SEDBERGH SCHOOL FIRST WORLD WAR BATTLEFIELDS VISIT
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On Sunday 29th June, 87 Year 10 pupils travel by coach and overnight ferry to Northern France for three days, to visit the Battlefields and cemeteries of the Western Front.
From Zeebrugge, pupils and staff will then make the two-hour drive to the Somme. History Teacher and Battlefields Visit organiser Philippa Prall, says: “We will visit preserved trenches at Beaumont Hamel, the Pals’ Memorial at Serre, Thiepval, and one or two other cemeteries on the first day, and then on Day Two we will move to Ypres Salient to visit a German cemetery (Langemark).
The In Flanders Fields Museum will also feature, along with some cemeteries including Essex Farm where Bruce Long (H), a pupil’s Great Great Uncle is buried and also an OS L Atkinson (E) York & Lancaster Regt.
“We finish the trip at Tyne Cot, the largest Commonwealth war cemetery in the world, with nearly 12,000 graves and 29,000 names inscribed on the panels for those with no known grave.”
The graves of several pupils’ relatives will be visited during the visit, including Long, Bradley, Hollins, Curran, Combe, Robinson, Preston and McAneny.
Several OS graves will also be visited, including Hitchon at Queens Cemetery, Serre. Mr Harrison is accompanying the visit in order to research the Sedbergh v Rugby Memorial Rugby fixture planned for January.
The photo shows Alex Procter (E) reading a short extract from the Sedberghian obituary for James Foldys Hitchon, old Evanian, who fell in the first minute or two of the Battle of the Somme, 1 July 1916.
To give a flavour of a previous visit, and what pupils can expect this year, here is an extract from Mrs Prall’s entry in The Sedberghian.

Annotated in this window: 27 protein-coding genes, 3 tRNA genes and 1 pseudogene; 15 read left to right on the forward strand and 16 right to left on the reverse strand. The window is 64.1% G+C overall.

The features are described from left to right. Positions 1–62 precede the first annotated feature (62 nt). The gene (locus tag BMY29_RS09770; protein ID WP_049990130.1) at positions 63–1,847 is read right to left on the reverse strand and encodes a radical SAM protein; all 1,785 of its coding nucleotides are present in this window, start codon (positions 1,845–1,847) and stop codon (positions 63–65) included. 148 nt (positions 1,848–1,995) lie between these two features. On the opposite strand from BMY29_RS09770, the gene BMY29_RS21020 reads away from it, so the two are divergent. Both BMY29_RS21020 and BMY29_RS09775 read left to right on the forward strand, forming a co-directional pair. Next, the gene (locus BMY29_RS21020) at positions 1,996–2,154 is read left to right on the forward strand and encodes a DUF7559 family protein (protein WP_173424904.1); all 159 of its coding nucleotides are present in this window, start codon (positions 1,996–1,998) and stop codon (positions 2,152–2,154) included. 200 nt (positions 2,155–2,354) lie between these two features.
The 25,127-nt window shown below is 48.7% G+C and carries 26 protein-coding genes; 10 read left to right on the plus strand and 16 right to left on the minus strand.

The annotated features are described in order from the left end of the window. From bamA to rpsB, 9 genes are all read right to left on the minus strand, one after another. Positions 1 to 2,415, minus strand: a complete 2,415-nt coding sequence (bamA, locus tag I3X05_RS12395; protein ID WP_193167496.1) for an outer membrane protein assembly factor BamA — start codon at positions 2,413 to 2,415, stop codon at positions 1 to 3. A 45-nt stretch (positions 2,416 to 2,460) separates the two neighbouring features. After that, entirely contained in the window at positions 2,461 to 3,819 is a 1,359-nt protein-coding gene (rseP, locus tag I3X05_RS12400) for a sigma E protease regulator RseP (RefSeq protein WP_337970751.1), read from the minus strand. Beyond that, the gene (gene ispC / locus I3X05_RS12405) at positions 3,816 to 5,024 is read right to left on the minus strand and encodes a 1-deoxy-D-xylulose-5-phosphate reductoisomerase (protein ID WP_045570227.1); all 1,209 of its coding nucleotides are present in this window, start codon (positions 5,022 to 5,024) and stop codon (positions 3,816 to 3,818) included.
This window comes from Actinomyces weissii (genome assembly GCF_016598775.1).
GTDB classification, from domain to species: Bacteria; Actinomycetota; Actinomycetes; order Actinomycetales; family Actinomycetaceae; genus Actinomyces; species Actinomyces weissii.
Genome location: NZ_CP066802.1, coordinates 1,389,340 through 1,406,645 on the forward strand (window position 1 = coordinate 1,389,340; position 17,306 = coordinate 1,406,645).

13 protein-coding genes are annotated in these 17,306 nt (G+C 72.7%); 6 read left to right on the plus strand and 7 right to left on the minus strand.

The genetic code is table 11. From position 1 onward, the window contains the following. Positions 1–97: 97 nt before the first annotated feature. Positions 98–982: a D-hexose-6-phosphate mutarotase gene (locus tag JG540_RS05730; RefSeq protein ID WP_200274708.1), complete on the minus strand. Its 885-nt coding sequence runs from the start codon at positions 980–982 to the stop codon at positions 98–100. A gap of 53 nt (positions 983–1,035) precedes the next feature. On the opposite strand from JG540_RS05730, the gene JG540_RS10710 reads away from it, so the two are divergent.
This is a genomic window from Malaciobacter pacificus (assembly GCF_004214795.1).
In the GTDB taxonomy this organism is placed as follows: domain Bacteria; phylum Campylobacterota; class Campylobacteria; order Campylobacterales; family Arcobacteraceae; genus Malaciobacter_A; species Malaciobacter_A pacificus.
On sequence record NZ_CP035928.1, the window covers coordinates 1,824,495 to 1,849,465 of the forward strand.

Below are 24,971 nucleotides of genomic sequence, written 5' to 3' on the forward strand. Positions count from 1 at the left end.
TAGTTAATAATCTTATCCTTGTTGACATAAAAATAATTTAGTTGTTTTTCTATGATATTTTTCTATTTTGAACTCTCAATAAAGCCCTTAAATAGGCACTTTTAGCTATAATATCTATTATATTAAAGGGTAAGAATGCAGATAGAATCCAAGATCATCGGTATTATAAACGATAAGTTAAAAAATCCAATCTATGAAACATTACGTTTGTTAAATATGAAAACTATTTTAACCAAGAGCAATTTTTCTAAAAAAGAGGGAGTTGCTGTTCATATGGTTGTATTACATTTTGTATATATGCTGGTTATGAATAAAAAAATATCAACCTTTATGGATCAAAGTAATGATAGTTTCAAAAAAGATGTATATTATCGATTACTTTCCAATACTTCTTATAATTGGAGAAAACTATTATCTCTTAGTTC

“I have always been impressed by Sedberghian Year 10 pupils’ ability to ‘get it’ on the Battlefields Trip, and this year was no exception. We had motored down the péage towards the Somme on 1 July 2013 – 97 years ago to the very hour that the British and Empire troops left their trenches for a ‘walk over’ across No Man’s Land and on into the annals of military disaster.
We reminded our pupils of this chilling coincidence of time as they left their coaches for the first stops of the tour. The ensuing silence was palpable. The pupils’ ability to switch immediately from lighthearted chatter about nothing in particular to thoughtful, even reverential, silence was impressive indeed. To be touring the Somme battlefield on the 1 July sharpened things very much for us all.
“The quiet dignity of the Devonshires Cemetery never fails to reduce me to emotional rubble – as it did this time for several pupils. If you have never been, I urge you to go. It epitomises all that was futile and yet so unutterably courageous about the whole first day of the battle and speaks of values we still hold dear but seem to see little of these days. Again, this motley bunch of 15 year olds ‘got it’.
They were powerfully moved by the fact that all the boys whose graves we visited were brought back under cover of darkness by their comrades, to be buried in the trench they had left on that morning’s doomed attack.
“The Ypres day began with a shocking jolt for many as they stood in front of Valentine Joe Strudwick’s grave at Essex Farm, He was 15 – the same age as these pupils.”